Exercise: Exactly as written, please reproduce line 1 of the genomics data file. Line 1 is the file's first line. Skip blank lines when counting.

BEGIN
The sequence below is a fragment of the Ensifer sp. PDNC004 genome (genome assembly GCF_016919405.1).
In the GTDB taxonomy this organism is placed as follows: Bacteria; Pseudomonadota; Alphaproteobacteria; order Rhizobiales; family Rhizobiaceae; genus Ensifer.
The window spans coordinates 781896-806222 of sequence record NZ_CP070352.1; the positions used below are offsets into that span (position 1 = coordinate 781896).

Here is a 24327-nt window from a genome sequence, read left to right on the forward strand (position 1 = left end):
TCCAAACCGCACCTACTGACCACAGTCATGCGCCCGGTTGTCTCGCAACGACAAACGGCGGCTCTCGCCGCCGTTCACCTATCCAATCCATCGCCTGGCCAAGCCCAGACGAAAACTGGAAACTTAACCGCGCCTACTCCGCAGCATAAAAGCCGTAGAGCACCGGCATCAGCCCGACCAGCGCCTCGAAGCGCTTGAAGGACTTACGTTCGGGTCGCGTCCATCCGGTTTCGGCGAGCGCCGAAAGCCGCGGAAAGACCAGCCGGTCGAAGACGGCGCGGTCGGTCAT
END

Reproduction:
The sequence below is a fragment of the Ensifer sp. PDNC004 genome (genome assembly GCF_016919405.1).